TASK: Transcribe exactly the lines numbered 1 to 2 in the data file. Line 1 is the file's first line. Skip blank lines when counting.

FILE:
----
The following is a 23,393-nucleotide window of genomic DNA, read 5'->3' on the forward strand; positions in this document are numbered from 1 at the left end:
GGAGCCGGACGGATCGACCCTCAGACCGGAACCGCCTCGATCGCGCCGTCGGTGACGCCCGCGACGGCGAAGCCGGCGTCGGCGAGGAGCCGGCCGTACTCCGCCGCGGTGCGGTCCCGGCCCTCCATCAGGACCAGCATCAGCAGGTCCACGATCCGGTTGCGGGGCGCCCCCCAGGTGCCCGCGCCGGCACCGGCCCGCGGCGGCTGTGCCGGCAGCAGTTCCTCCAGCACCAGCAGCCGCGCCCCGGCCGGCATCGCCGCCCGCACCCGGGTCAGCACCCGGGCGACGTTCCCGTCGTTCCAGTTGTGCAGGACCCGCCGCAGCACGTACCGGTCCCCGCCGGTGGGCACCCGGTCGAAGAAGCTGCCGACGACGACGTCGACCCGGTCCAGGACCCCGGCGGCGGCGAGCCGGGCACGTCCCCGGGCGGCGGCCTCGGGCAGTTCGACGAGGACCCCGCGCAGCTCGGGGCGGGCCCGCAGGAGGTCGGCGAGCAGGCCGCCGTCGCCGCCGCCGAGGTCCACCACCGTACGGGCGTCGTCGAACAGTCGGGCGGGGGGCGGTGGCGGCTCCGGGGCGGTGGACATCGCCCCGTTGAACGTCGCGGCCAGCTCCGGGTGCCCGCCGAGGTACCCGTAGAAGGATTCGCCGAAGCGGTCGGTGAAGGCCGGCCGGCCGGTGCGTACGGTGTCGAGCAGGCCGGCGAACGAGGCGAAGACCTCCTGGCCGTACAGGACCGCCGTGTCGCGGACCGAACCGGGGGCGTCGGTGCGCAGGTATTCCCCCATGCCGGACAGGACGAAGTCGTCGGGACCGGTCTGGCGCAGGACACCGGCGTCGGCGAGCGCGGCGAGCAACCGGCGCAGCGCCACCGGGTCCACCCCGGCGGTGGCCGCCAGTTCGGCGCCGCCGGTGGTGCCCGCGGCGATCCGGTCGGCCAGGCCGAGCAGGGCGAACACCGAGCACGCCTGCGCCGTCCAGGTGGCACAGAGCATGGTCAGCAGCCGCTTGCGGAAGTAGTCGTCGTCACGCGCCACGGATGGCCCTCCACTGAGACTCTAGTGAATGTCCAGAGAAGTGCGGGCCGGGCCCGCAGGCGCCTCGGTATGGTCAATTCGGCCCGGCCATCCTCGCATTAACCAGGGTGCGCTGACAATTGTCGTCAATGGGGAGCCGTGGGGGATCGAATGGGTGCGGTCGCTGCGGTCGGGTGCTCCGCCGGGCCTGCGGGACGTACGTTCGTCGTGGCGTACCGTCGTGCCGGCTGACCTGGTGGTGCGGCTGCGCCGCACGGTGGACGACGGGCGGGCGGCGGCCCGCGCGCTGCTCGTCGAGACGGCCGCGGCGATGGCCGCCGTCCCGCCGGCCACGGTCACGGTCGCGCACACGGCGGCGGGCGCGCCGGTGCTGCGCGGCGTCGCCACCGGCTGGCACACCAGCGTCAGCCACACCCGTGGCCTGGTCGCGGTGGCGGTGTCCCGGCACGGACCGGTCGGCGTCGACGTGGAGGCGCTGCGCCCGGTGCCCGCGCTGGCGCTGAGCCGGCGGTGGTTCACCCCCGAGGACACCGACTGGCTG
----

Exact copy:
The following is a 23,393-nucleotide window of genomic DNA, read 5'->3' on the forward strand; positions in this document are numbered from 1 at the left end:
GGAGCCGGACGGATCGACCCTCAGACCGGAACCGCCTCGATCGCGCCGTCGGTGACGCCCGCGACGGCGAAGCCGGCGTCGGCGAGGAGCCGGCCGTACTCCGCCGCGGTGCGGTCCCGGCCCTCCATCAGGACCAGCATCAGCAGGTCCACGATCCGGTTGCGGGGCGCCCCCCAGGTGCCCGCGCCGGCACCGGCCCGCGGCGGCTGTGCCGGCAGCAGTTCCTCCAGCACCAGCAGCCGCGCCCCGGCCGGCATCGCCGCCCGCACCCGGGTCAGCACCCGGGCGACGTTCCCGTCGTTCCAGTTGTGCAGGACCCGCCGCAGCACGTACCGGTCCCCGCCGGTGGGCACCCGGTCGAAGAAGCTGCCGACGACGACGTCGACCCGGTCCAGGACCCCGGCGGCGGCGAGCCGGGCACGTCCCCGGGCGGCGGCCTCGGGCAGTTCGACGAGGACCCCGCGCAGCTCGGGGCGGGCCCGCAGGAGGTCGGCGAGCAGGCCGCCGTCGCCGCCGCCGAGGTCCACCACCGTACGGGCGTCGTCGAACAGTCGGGCGGGGGGCGGTGGCGGCTCCGGGGCGGTGGACATCGCCCCGTTGAACGTCGCGGCCAGCTCCGGGTGCCCGCCGAGGTACCCGTAGAAGGATTCGCCGAAGCGGTCGGTGAAGGCCGGCCGGCCGGTGCGTACGGTGTCGAGCAGGCCGGCGAACGAGGCGAAGACCTCCTGGCCGTACAGGACCGCCGTGTCGCGGACCGAACCGGGGGCGTCGGTGCGCAGGTATTCCCCCATGCCGGACAGGACGAAGTCGTCGGGACCGGTCTGGCGCAGGACACCGGCGTCGGCGAGCGCGGCGAGCAACCGGCGCAGCGCCACCGGGTCCACCCCGGCGGTGGCCGCCAGTTCGGCGCCGCCGGTGGTGCCCGCGGCGATCCGGTCGGCCAGGCCGAGCAGGGCGAACACCGAGCACGCCTGCGCCGTCCAGGTGGCACAGAGCATGGTCAGCAGCCGCTTGCGGAAGTAGTCGTCGTCACGCGCCACGGATGGCCCTCCACTGAGACTCTAGTGAATGTCCAGAGAAGTGCGGGCCGGGCCCGCAGGCGCCTCGGTATGGTCAATTCGGCCCGGCCATCCTCGCATTAACCAGGGTGCGCTGACAATTGTCGTCAATGGGGAGCCGTGGGGGATCGAATGGGTGCGGTCGCTGCGGTCGGGTGCTCCGCCGGGCCTGCGGGACGTACGTTCGTCGTGGCGTACCGTCGTGCCGGCTGACCTGGTGGTGCGGCTGCGCCGCACGGTGGACGACGGGCGGGCGGCGGCCCGCGCGCTGCTCGTCGAGACGGCCGCGGCGATGGCCGCCGTCCCGCCGGCCACGGTCACGGTCGCGCACACGGCGGCGGGCGCGCCGGTGCTGCGCGGCGTCGCCACCGGCTGGCACACCAGCGTCAGCCACACCCGTGGCCTGGTCGCGGTGGCGGTGTCCCGGCACGGACCGGTCGGCGTCGACGTGGAGGCGCTGCGCCCGGTGCCCGCGCTGGCGCTGAGCCGGCGGTGGTTCACCCCCGAGGACACCGACTGGCTG